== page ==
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The Berlin: Adventurous contemporary dining in Kitchener

Bryan Lavery
Written by Bryan Lavery

 

berlin-main

A recent road trip, consisting of a meandering but scenic drive through Oxford County, Punkeydoodles Corners, Kitchener-Waterloo and the towns and hamlets in and around the Grand River, would eventually bring us to Paris, Ontario, for a two-day reunion with long-time friends from London, Toronto and Parkhill.

We were looking for a new and top-notch culinary experience, and had been anticipating chef Jonathan Gushue`s return to the culinary scene. Our host/organizer made reservations at The Berlin in Kitchener, well in advance. The Berlin was already making a name for itself as a culinary destination. It was a given that we would be dining there. Jonathan Gushue is the Newfoundland-born chef who was instrumental in Cambridge`s Langdon Hall receiving a coveted Five Diamond Award, and also being named the 77th best restaurant in the world on the S. Pellegrino list several years ago.

Sous chef Kempton Munshawat (left) and executive chef Jonathan Gushue present compact ingredient-driven menus that change twice daily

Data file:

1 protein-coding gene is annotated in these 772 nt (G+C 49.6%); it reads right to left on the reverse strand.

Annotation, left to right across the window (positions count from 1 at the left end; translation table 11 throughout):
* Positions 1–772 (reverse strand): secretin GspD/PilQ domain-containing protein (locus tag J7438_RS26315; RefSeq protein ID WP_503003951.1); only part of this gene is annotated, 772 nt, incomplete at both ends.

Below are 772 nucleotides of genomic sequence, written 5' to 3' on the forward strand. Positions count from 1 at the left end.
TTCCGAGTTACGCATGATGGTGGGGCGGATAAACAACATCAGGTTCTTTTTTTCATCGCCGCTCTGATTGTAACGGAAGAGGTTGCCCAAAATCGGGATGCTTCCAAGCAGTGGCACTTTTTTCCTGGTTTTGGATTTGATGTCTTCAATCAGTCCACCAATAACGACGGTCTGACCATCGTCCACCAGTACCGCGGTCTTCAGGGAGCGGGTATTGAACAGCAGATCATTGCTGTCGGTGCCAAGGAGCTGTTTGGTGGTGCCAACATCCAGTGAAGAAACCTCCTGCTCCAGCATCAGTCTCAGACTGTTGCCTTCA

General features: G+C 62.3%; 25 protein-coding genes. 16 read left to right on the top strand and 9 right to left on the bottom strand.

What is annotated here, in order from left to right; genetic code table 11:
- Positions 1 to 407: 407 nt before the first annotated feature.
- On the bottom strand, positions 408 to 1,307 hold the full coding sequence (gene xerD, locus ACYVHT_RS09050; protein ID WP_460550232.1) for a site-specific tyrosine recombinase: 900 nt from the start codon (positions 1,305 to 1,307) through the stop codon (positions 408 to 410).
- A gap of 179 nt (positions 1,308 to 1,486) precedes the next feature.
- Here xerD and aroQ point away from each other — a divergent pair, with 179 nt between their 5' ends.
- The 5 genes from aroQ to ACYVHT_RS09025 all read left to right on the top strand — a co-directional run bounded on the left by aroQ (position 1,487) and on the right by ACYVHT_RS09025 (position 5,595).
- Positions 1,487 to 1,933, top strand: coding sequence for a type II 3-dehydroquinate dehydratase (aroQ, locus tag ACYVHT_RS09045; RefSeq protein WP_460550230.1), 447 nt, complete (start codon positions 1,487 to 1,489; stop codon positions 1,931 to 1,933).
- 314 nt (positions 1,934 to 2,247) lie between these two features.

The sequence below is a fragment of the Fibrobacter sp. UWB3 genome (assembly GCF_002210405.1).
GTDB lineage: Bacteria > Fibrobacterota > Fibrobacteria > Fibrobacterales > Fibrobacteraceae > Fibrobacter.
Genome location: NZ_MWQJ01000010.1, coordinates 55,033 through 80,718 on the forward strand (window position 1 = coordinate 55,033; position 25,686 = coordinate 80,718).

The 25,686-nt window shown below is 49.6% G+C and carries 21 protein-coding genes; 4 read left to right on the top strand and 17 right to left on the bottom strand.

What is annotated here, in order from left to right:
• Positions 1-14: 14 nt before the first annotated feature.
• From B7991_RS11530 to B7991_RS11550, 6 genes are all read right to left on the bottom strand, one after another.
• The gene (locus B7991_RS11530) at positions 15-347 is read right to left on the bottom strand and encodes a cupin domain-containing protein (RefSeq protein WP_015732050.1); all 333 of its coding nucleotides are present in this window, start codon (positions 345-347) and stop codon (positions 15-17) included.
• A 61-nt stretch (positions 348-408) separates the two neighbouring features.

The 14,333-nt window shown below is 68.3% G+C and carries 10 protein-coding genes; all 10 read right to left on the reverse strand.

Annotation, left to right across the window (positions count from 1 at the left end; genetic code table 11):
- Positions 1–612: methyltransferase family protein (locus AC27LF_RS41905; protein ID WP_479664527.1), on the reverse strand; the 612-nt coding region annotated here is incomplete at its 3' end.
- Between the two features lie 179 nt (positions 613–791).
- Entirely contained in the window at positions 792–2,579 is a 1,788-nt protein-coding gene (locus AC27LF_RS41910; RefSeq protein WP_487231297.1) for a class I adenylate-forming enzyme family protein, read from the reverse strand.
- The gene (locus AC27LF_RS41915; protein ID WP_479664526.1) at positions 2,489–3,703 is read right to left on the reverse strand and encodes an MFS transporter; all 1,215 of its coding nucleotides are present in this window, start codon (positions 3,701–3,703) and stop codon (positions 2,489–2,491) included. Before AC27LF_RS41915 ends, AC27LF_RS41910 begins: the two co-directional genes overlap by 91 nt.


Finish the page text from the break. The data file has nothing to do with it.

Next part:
Sous chef Kempton Munshawat (left) and executive chef Jonathan Gushue present compact ingredient-driven menus that change twice daily

The Berlin, which opened late last December, is named in homage to Kitchener-Waterloo’s German heritage (although the original settlers were not directly German but Mennonites from Pennsylvania). It is a partnership between Gushue and restaurateur Ryan Lloyd-Craig.

The restaurant is positioned to benefit from Kitchener-Waterloo`s thriving tech community, new condo developments and the revitalized downtown`s pedestrian-friendly urban vibe. Beginning in 2004, the City of Kitchener launched several initiatives to galvanize the downtown core. New lighting was added to the streets, sidewalks were enlarged, and curbs were lowered. The landmark Walper Hotel, two doors down from The Berlin, is currently undergoing a multi-million dollar rejuvenation and is being heralded as a unique, resolutely modern boutique experience combining the finest in contemporary building technology with the best of the hotel’s historic features.